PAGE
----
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TMR Mechanism of Action
Current theories suggest that the mechanism is a multifactorial process with both short-term and long-term benefits.1 Proposed mechanisms of action for TMR, include:
- Increased perfusion of myocardium via the channels created;
- Increased collateralization via angiogenesis;
- Symptom reduction resulting from disruption of pain fiber function;
- Possible microinfarcts to the myocardium.
Data suggests that much of the immediate benefit of TMR is from denervation,2 while the long-term benefit derives from angiogenesis.3
During a TMR procedure, the laser fiber encounters local pain and sympathetic nerve fibers. As a channel is created, these nerves are severed which interrupts pain signal transmission and decreases the heart’s regional sympathetic tone. In response, two events occur.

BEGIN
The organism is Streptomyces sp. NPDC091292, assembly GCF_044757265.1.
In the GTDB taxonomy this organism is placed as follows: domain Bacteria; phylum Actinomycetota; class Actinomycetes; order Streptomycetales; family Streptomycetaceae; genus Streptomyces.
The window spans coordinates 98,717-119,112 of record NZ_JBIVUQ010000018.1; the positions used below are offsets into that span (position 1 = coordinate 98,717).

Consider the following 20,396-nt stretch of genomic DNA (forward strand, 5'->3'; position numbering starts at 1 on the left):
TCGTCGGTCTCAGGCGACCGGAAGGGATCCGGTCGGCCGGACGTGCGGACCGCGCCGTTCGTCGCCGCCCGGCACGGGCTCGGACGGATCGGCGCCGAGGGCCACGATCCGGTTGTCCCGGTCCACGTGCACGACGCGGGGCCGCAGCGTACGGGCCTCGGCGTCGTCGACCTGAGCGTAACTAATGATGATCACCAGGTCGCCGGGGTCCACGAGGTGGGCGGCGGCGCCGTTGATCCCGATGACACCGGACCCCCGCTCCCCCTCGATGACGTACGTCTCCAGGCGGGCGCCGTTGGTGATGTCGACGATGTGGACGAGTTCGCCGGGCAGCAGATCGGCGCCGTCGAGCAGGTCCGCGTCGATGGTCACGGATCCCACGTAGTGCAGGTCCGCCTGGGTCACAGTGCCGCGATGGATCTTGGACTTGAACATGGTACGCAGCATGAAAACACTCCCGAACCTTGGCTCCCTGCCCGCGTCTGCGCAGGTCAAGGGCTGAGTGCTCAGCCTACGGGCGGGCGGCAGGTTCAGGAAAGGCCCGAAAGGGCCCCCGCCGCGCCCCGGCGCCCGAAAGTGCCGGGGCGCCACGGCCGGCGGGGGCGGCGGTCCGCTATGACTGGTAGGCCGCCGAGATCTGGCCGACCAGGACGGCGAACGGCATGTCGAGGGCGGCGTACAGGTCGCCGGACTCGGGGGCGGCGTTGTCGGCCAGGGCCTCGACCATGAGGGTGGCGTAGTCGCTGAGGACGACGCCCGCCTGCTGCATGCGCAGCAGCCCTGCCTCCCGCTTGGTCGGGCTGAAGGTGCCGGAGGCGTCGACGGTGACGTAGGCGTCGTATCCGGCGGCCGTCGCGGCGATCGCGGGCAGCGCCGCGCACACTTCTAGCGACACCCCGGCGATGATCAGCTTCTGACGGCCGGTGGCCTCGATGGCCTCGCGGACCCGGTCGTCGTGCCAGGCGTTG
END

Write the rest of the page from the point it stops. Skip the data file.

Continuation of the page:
- First, there’s a decreased resistance in the local vascular bed which increases the flow reserve and regional blood flow to the myocardium.
- Second, the tissues oxygen demand decreases. The result is an immediate decrease in angina pain.
During channel creation, the laser energy causes a limited focal injury to the myocardium. This injured tissue, known as the border zone, stimulates the angiogenic cascade to begin. Inflammation of the injured tissue produces angiogenic growth factors which stimulate new blood vessel growth within the region. Numerous clinical studies reflect increased perfusion to myocardium treated with TMR.4,5,6
Acting in tandem, denervation and angiogenesis can provide early and long-term benefit after TMR and can provide relief for patients suffering from severe refractory angina.
- Huikeshoven M, et al. Ann Thorac Surg 2002;74:956-970.
- Beek JF, et al. J Thorac Cardiovasc Surg 2004;127:517-524.
- Atluri P, et al. J Thorac Cardiovasc Surg 2008;135:283-291.
- Akay MH, et al. Heart Surg Forum 2009;12:E199-E201.
- Kostkiewicz M, et al. Cardiology 2000;94:173-178.
- Meuller XM, et al. Heart 2001;85:697-701.